In Britain, when prime ministers resign, they also lose the leadership of their parties, and soon leave the House of Commons. They either get elevated to the House of Lords or, like many recent prime ministers, stay out of active politics. The last British leader to make a comeback to prime ministership was Harold Wilson in 1974.
But for former Indian prime ministers, Parliament is a magnet. Thus H.D. Deve Gowda is returning to Parliament after having lost the Lok Sabha elections last year. Gowda would be 93 when he completes the six-year term. He has contested every Lok Sabha elections since 1991, except in 1996.
When the 1996 elections produced a hung parliament, Gowda was Karnataka chief minister. The United Front chose Gowda as the leader of its government, which was a surprise. He wanted to join the Lok Sabha, but his colleagues persuaded him to take the easy route of a Rajya Sabha berth.
Gowda led the country for 11 months. Since then he has won the Lok Sabha elections five times and lost twice. Last year, he had hinted at electoral retirement after losing to a BJP stalwart in Karnataka. But now he has heeded to the appeal of Sonia Gandhi and other top leaders to come back to the Rajya Sabha. Gowda is an active participant in parliamentary debates and attends even committee meetings without worrying about protocol.
Indira Gandhi was the first prime minister to return to Parliament after losing power. In 1978, she won a byelection from Karnataka, but her bitter opponents in the Janata Party were determined to keep her out. She was arrested from the Lok Sabha on allegations of misleading Parliament in the Jeep Scandal, and was expelled from its membership. It was another matter that she rode back to power within a year, winning from two Lok Sabha constituencies. Morarji Desai, the first non-Congress prime minister retired from electoral politics after he was toppled in 1979. Rajiv Gandhi had a brief tenure as leader of opposition after being prime minister, but was assassinated during the 1991 election campaign.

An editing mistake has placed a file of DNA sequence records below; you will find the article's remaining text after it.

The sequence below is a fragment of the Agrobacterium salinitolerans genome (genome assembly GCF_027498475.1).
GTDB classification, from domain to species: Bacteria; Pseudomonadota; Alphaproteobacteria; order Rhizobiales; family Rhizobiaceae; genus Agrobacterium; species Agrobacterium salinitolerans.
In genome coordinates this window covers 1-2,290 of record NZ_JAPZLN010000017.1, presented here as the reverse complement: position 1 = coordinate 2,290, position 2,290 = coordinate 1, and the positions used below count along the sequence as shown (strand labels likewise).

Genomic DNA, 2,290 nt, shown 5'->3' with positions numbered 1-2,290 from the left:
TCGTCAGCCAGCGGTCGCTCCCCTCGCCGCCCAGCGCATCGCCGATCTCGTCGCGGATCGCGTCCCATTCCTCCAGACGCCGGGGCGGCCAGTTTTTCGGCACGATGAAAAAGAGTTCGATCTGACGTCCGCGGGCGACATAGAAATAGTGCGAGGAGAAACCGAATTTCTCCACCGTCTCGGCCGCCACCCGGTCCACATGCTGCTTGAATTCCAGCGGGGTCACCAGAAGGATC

Charan Singh, V.P. Singh, Chandra Shekhar, P.V. Narasimha Rao, A.B. Vajpayee, Gowda, I.K. Gujral and Manmohan Singh—all returned to Parliament after losing power.
While Charan Singh, who resigned without attending Parliament as prime minister, did not take much interest in proceedings while in opposition, Vajpayee was troubled by ill health after losing the top job, and made rare appearances in the Lok Sabha.
In opposition, Narasimha Rao had the double mortification of facing a party coup and corruption cases. Chandra Shekhar, however, played the role of a senior statesmen during the tenure of five prime ministers. Known as Adhyakshji, he would counsel treasury and opposition benches, as he had friends across the political spectrum. Manmohan Singh has been regularly attending the Rajya Sabha in the last six years; his rare but pointed interventions in debates have made the Narendra Modi government sit and take notice.
Gowda insisted on sitting in the last bench of the Lok Sabha when he lost the first seat of prime minister. He had a tough time with speaker Somnath Chatterjee who would just give a couple of minutes to him—because Gowda was the lone member of his party, and Chatterjee insisted on allotting speaking time based on numerical strength of political parties.
But United Progressive Alliance leaders would persuade Chatterjee to give more time to Gowda, and later he was granted a front row seat—a convention for former prime ministers and deputy prime ministers in Parliament. As he did in the last edition of the Lok Sabha, Gowda has to find ways to make a government with full majority hear his views.